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LUBENGELE TAILINGS DAM, CHILILABOMBWE, ZAMBIA

AS A WETLAND

The Lubengele tailings dam is owned and operated by the Konkola Division of Zambia
Consolidated Copper Mines Limited. Covering an area of almost two square kilometres,
it is used as the repository for tailings from the concentrator. Tailings is deposited along
the eastern perimeter of the dam and clarified water is abstracted by means of a decant
tower located approximately midway along the southern wall. Clarified water flows into
the Kafue River, a major tributary of the Zambezi. The decant outflow is controlled by a
penstock valve located at ground level, this has successfully controlled the level of water
in the dam and there has never been any incidence of overtopping. The dam is also fed by
three streams, one on the north-eastern corner and two on the western side. Domestic
water for the purification plant in Konkola Township is abstracted from the north-western
corner of the dam.

The dam is constructed by the upstream method of dam-wall building using cycloned
plant tailings, having started with a rock toe. Under-dam drainage was never installed and
the effect of seepage through the dam wall is now evident (Figure 1). In an attempt to
keep the toe of the dam wall dry, the author recommended that deep-rooted vegetation be
planted at intervals of about ten metres to assist by evapotranspiration (Figure 2).

Wind blown tailing is a nuisance, especially during the dry period from April to
November. In order to combat this dust pollution problem, the author embarked on an
aggressive program of revegetation (Figures 3, 4 and 5). The wind-borne tailings also
posed a problem during the early stages of the revegetation program by sand blasting the
saplings and grasses, to combat this hazard, wind breaks had to be built (Figure 6) and
young trees were protected around the trunk at ground level to prevent debarking by
airborne sand particles. The hardiest indigenous species of plant were selected by
conducting an inspection at the end of the dry season - those that appeared healthy and
had lush vegetation despite the long dry spell therefore had good drought resistance, an
imperative for growing on coarse tailings. Some species such as the guava tree shown in
Figure 7 even had their own form of adaptation. Here, instead of growing upwards, the
guava tree spreads outwards thus ensuring that the "soil" around its roots is shielded from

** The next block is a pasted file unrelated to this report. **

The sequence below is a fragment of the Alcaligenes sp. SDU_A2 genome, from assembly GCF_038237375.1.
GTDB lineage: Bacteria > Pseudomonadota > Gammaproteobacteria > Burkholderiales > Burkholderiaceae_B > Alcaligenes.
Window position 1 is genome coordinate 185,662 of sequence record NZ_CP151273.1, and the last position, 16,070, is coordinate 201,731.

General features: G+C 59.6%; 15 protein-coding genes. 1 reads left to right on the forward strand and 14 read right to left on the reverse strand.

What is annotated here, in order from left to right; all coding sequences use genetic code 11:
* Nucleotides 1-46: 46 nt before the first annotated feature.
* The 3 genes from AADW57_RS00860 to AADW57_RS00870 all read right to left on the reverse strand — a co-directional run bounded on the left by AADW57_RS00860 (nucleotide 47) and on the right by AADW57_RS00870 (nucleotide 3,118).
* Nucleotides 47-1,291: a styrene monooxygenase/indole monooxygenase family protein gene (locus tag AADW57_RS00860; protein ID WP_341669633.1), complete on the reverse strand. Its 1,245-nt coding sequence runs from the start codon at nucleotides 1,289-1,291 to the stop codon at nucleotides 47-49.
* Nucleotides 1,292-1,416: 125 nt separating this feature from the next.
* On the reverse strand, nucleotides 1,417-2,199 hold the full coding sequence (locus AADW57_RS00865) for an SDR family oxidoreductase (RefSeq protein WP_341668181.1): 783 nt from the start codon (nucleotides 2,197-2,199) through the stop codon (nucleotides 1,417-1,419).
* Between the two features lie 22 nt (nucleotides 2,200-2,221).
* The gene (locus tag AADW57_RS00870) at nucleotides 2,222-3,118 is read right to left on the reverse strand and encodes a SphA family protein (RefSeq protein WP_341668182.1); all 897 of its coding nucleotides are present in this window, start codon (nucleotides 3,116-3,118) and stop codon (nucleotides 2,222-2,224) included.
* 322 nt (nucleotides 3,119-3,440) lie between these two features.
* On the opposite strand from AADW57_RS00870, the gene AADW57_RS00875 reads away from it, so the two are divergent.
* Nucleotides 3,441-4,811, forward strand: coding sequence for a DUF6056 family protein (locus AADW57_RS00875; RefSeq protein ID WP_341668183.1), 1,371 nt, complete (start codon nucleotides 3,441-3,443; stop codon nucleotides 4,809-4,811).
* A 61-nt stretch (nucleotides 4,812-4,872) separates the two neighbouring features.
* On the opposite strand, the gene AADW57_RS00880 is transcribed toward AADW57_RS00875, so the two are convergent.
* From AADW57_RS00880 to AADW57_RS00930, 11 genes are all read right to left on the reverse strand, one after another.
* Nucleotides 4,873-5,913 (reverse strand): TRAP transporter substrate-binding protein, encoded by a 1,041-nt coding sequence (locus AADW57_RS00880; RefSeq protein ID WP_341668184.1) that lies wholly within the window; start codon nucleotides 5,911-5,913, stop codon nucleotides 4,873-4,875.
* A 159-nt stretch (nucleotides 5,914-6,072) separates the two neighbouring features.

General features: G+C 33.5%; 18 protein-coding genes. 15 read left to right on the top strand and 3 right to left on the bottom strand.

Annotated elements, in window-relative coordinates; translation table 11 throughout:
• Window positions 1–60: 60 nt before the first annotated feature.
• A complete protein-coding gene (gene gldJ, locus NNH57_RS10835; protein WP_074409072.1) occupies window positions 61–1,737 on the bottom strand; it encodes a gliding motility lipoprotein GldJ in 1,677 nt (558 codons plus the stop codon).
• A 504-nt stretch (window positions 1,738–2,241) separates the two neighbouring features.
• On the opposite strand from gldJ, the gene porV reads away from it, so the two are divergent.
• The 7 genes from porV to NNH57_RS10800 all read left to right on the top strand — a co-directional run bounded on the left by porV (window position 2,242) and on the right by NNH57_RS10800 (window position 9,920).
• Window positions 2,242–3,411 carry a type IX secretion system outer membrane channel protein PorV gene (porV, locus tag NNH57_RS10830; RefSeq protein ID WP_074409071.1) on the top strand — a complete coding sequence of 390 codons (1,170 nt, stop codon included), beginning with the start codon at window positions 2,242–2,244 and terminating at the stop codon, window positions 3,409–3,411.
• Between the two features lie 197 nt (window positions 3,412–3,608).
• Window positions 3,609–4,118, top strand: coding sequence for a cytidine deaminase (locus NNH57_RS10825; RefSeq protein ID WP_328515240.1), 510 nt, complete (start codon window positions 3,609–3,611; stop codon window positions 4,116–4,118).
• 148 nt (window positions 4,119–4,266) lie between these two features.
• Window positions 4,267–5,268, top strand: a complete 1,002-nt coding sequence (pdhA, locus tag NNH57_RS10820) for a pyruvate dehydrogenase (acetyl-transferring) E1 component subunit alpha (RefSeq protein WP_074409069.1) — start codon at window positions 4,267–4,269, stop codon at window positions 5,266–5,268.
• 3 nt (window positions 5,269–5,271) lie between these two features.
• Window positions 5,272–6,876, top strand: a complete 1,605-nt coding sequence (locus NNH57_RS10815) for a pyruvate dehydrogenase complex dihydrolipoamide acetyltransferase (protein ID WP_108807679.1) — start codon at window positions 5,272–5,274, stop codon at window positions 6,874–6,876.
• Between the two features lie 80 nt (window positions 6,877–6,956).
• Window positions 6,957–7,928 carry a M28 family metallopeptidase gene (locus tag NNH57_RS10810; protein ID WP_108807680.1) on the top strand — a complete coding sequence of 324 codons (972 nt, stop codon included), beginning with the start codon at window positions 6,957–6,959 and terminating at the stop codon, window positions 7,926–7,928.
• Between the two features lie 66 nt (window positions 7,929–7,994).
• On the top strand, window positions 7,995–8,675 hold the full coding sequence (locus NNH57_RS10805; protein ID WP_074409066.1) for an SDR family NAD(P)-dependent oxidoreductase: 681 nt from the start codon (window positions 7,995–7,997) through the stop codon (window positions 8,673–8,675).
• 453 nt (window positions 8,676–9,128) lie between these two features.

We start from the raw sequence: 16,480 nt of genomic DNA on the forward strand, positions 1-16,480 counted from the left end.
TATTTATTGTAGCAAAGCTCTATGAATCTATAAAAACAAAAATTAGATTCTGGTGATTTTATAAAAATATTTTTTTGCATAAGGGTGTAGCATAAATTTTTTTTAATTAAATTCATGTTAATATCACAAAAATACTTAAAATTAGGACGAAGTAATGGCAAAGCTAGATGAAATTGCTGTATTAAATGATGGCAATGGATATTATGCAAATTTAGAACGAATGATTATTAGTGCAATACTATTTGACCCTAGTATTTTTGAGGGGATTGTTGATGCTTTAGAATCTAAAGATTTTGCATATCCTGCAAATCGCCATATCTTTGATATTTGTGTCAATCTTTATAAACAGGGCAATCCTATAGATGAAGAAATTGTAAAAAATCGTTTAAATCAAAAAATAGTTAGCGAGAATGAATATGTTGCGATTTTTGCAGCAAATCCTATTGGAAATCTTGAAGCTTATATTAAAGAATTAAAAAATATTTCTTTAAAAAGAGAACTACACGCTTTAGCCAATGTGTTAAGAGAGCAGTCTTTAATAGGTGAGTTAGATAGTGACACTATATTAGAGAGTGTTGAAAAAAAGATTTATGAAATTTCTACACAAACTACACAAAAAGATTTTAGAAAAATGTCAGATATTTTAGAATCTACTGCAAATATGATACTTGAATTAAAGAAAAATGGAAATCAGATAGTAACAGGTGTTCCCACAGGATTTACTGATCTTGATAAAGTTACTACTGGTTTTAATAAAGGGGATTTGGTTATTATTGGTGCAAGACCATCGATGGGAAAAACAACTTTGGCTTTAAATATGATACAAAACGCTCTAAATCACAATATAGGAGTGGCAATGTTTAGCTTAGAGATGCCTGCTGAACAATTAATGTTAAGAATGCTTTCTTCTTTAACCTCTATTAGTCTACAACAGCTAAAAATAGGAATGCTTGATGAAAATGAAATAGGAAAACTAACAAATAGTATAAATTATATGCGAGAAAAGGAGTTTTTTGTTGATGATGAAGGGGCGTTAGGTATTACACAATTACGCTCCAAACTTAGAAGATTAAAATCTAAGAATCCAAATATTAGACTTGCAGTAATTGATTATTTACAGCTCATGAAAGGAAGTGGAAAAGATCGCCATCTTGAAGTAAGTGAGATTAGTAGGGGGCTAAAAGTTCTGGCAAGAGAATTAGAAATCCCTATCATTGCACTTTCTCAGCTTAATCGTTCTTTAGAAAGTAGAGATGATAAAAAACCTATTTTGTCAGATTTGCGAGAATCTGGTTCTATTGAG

the desiccating effect of the tropical sun. At the same time the tree ensures that all its
dropped leaves are recycled to its own nutritional advantage.

It was customary for the Division to cut as much of the reeds, grasses and floating
vegetation from the area in the vicinity of the decant tower (Figure 8). On closer
examination of the stems of the cut plants, the author found that a prolific growth of
bacteria and algae was present. As head of the department in charge of the tailings dam
and its effluent, the author instructed that the practice of weeding be terminated and only
"selective clearing" be carried out if attenuation of excess water from the dam is
threatened by the growth of aquatic flora.

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Over a two-year period, 1992-1994, the growth of reeds at the effluent discharge end of
Lubengele tailings dam, Konkola, Zambia was encouraged. This was contrary to Musi
tailings dam at Luanshya, Zambia, where reeds were cut to allow the free discharge of
water. Lubengele utilised a decant tower to release effluent while an open spillway was in
use at Musi dam. Effluent from Lubengele was discharged into the Kafue River whereas
discharge from Musi was recycled to the concentrator plant. At the end of the analysis
period, a significant improvement in the water quality was observed. Microbial analysis
revealed that the major micro organisms associated with the reed beds were
Desulfovibrio nigrificans and Desulfovibrio vulgaris. The results obtained are tabulated
below.

TABLE 1

LUBENGELE TAILINGS DAM

ANALYSIS TAILINGS VEGETATION RIVER


FEED CUT NOT BEFORE
CUT MINE
pH 7.8 8.0 8.1 7.6
Suspended Solids 104 27 19 12
Dissolved Solids 324 156 128 89
Total Copper 0.9 0.3 0.2 0.1
Dissolved Copper <0.1 <0.1 <0.1 <0.1
Total Iron 1.8 0.9 0.7 0.6
Dissolved Iron <0.1 <0.1 <0.1 <0.1
Total Manganese 0.1 <0.1 <0.1 <0.1
Dissolved Manganese <0.1 <0.1 <0.1 <0.1
Total Cobalt <0.1 <0.1 <0.1 <0.1
Dissolved Cobalt <0.1 <0.1 <0.1 <0.1
Dissolved Sulphate - 37 20 -
Conductivity 471 216 203 144

All analyses in milligrams per litre except for pH and conductivity

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FIGURE 9: END RESULT OF GOOD ENVIRONMENTAL STEWARDSHIP,
PRISTINE KAFUE RIVER

RAMOUTAR SEECHARRAN (KEN) BSc(Hons), MSc(Eng), ACSM,


DIC, FIMM, MCIM, MEIZ, CEng
ENVIRONMENTAL CONSULTANT